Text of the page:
How I Came to Stand On My Power
When, I look back at my life so far, I am often in awe. And isn’t that a great way to reminisce about one’s own story?
Of course, no story is perfect, and neither is mine. But it is filled with crossroads and fortunes that brought me to where I am today. And where I am going is exactly where I want to be.
My childhood was the traditional Midwest upbringing filled with love, family, sports, and the arts. I was born in Indianapolis, Indiana, to a pair of adventurous, educated, caring, humble, and brave parents, Samuel and Sara Lynn Standard. Samuel and Sara Lynn were very much in love, and they shared that affection with my brother, Samuel Standard, and with me.
I was named after my great-great aunt, Natasha Norie Standard. She was known as an auspicious feminist with an organically powerful spirit. Throughout my life, my paternal grandmother, Aria Ella Curry, showered me, her only granddaughter, with fashionable and luxurious gifts. When I was 12, she purchased my first Vogue magazine. That was the beginning of my lifelong love affair with fashion.
After high school, I enrolled in the United States Army and worked my way up to the rank of Field Grade Officer. During my time in the military, graduated from Hampton University with a bachelor’s of science degree; got married; pledged Alpha Kappa Alpha while earning a master’s of art degree from University of Kansas; moved to New York City; and divorced my Wall Street executive husband.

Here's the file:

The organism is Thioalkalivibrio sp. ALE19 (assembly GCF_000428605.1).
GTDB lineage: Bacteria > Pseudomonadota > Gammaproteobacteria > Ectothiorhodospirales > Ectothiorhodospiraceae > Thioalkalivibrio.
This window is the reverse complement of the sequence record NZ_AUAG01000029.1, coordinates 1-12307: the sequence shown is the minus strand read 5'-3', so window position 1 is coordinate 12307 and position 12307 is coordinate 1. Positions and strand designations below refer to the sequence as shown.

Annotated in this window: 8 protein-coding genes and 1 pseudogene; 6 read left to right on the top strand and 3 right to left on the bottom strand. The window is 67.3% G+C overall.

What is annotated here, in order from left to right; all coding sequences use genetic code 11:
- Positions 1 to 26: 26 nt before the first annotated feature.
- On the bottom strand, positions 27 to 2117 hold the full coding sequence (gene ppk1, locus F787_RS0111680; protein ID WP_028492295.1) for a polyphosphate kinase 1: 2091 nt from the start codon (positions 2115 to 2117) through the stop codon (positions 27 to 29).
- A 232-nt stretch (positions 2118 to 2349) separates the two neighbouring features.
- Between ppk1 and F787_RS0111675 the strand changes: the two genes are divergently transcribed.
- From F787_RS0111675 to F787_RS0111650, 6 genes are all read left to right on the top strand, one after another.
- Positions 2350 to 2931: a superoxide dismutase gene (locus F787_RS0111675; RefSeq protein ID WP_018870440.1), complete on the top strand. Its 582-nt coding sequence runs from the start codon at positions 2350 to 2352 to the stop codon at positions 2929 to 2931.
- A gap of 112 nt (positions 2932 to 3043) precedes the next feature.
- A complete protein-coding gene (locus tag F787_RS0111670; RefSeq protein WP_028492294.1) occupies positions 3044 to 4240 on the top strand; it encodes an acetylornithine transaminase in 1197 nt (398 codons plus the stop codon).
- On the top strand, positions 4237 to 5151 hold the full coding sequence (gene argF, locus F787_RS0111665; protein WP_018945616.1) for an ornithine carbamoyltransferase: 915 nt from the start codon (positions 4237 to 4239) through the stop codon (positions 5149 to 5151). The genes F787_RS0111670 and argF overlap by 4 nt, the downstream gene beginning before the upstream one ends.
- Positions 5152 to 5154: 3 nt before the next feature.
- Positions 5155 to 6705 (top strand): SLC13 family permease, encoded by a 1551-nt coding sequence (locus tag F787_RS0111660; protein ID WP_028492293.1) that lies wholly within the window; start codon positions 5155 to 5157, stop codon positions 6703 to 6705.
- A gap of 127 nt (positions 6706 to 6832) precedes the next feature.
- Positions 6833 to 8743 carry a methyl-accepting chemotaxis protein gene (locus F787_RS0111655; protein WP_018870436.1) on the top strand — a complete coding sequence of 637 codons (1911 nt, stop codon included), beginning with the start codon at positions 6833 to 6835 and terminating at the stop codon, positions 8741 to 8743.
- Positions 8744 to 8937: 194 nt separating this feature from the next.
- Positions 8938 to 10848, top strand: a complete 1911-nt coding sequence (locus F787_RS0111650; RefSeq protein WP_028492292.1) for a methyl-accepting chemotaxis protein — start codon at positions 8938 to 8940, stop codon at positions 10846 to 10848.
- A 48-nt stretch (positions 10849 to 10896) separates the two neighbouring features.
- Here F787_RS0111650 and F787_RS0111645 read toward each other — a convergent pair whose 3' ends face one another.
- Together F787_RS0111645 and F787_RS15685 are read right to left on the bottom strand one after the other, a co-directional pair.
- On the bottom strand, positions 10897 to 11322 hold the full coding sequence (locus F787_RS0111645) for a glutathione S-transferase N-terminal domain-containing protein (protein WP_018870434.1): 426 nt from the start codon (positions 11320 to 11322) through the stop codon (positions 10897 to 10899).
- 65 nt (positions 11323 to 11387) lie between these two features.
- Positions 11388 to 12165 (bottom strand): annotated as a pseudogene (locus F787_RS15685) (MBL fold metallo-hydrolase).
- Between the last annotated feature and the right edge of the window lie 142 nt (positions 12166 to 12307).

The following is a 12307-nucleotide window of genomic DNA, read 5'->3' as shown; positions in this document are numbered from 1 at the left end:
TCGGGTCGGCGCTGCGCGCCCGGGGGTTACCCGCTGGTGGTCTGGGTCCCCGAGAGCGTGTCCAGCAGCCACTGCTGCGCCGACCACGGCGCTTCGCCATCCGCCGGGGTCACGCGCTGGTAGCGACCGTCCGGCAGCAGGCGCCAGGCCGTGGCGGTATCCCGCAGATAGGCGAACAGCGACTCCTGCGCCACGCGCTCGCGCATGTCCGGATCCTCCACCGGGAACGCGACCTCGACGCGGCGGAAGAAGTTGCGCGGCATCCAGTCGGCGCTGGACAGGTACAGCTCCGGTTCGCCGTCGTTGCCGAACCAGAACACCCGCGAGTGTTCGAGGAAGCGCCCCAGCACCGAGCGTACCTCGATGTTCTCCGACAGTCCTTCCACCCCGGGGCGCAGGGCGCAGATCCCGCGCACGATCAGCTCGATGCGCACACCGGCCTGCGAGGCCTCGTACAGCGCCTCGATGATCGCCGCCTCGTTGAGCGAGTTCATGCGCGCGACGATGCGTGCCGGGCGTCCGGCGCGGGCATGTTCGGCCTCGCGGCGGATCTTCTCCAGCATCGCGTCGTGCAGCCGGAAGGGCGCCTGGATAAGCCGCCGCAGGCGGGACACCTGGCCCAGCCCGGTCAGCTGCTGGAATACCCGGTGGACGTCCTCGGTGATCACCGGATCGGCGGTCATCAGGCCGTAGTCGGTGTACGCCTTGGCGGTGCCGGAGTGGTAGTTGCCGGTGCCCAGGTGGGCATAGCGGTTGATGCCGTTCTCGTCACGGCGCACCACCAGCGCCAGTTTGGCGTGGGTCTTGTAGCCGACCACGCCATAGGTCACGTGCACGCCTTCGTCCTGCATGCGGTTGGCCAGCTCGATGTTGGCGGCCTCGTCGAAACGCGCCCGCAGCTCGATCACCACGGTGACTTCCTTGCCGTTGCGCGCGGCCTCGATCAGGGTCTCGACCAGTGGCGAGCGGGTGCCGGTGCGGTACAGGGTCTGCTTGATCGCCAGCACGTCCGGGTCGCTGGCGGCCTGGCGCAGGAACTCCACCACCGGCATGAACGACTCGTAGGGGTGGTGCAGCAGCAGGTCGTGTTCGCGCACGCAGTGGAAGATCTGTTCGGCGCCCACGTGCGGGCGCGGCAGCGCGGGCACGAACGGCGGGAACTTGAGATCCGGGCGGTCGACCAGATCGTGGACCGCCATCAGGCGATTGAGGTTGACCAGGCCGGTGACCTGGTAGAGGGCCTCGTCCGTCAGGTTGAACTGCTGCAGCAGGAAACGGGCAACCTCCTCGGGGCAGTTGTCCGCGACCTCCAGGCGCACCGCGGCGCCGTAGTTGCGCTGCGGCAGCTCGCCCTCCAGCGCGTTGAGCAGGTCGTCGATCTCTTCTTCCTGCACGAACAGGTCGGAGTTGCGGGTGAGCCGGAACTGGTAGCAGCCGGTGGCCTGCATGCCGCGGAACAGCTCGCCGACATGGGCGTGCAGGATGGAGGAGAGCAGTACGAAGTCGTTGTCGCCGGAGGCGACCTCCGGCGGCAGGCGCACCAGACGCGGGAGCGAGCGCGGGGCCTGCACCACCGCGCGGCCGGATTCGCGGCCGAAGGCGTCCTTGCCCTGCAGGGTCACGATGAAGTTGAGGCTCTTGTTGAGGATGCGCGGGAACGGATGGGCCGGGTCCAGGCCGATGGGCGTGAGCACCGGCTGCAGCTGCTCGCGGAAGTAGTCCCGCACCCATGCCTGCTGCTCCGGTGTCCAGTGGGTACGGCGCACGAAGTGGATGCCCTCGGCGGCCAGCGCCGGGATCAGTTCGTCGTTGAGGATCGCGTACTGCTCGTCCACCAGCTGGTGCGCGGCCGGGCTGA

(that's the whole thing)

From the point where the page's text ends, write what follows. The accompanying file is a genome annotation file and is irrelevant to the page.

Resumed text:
I had accomplished all these things probably because I had a knack for logistics — my military career spanned many specialized deployments, VIP missions, and special operations missions around the world.
After retiring from the U.S. Army, I moved to Memphis and took a position with Williams Sonoma’s regional headquarters as a supply chain manager working in global supply. I also transferred over to the Memphis Chapter of the Links, and earned a second master’s of art degree from Savannah College of Art and Design (SCAD).
After a while, I felt like I had become a statistic so I left my job at Williams Sonoma. I took off to Milan, Italy, where I attended a prestigious footwear development and design school.
Following that six-month stint, I had reached a pivot point in my life and career. I had to make a choice — continue the statistical route by attending an interview with Amazon Corporate, or pursue my organically powerful passion for luxury footwear. I decided to bet on myself.
I launched Norie Shoe Company and embarked on a career curating my designer Italian shoe line.
It seemed the logical choice. I had 20 years of intense practical military leadership, corporate-level management, multiple higher education degrees, and a certificate from a world-renowned footwear design school. I knew what to do to get what I wanted and needed for me.
At some point, you have to decide, are you going to become the person you already are? Are you going to live the “imposter syndrome” or are you going to stand on the power you spent your life accumulating?
I decided that I deserved the reward of living my passion. I earned the right to make choices that suited me. It is not a selfish decision.
And as I looked around, I knew that I was not the only woman who believes in herself and earned the right to be choosy. And I’m certainly not the only one who demands the highest quality and best fit.
So to honor all the other women who stand on their power, I bring you Norie Shoes, for those of you who want to enjoy the spoils of success.
Natasha Norie Standard, Founder, Norie Shoes